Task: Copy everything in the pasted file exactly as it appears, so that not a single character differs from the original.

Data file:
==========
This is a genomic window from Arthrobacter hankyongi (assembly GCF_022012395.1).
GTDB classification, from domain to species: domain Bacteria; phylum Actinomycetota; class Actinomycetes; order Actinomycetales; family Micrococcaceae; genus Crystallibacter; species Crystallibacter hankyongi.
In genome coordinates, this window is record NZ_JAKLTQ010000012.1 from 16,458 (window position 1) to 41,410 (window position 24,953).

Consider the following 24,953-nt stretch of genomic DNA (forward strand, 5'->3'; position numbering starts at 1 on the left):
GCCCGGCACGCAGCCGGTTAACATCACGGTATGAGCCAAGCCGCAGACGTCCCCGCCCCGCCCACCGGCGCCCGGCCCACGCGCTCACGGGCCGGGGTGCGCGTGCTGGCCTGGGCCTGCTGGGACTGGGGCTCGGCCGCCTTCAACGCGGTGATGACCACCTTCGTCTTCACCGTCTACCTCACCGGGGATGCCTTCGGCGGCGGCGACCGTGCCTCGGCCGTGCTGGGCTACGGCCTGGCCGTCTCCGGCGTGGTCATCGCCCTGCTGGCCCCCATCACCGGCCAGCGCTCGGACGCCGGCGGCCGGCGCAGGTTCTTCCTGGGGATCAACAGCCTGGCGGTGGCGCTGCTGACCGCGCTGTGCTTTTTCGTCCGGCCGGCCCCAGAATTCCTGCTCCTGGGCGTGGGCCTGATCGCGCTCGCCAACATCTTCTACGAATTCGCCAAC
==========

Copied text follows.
This is a genomic window from Arthrobacter hankyongi (assembly GCF_022012395.1).
GTDB classification, from domain to species: domain Bacteria; phylum Actinomycetota; class Actinomycetes; order Actinomycetales; family Micrococcaceae; genus Crystallibacter; species Crystallibacter hankyongi.
In genome coordinates, this window is record NZ_JAKLTQ010000012.1 from 16,458 (window position 1) to 41,410 (window position 24,953).

Consider the following 24,953-nt stretch of genomic DNA (forward strand, 5'->3'; position numbering starts at 1 on the left):
GCCCGGCACGCAGCCGGTTAACATCACGGTATGAGCCAAGCCGCAGACGTCCCCGCCCCGCCCACCGGCGCCCGGCCCACGCGCTCACGGGCCGGGGTGCGCGTGCTGGCCTGGGCCTGCTGGGACTGGGGCTCGGCCGCCTTCAACGCGGTGATGACCACCTTCGTCTTCACCGTCTACCTCACCGGGGATGCCTTCGGCGGCGGCGACCGTGCCTCGGCCGTGCTGGGCTACGGCCTGGCCGTCTCCGGCGTGGTCATCGCCCTGCTGGCCCCCATCACCGGCCAGCGCTCGGACGCCGGCGGCCGGCGCAGGTTCTTCCTGGGGATCAACAGCCTGGCGGTGGCGCTGCTGACCGCGCTGTGCTTTTTCGTCCGGCCGGCCCCAGAATTCCTGCTCCTGGGCGTGGGCCTGATCGCGCTCGCCAACATCTTCTACGAATTCGCCAAC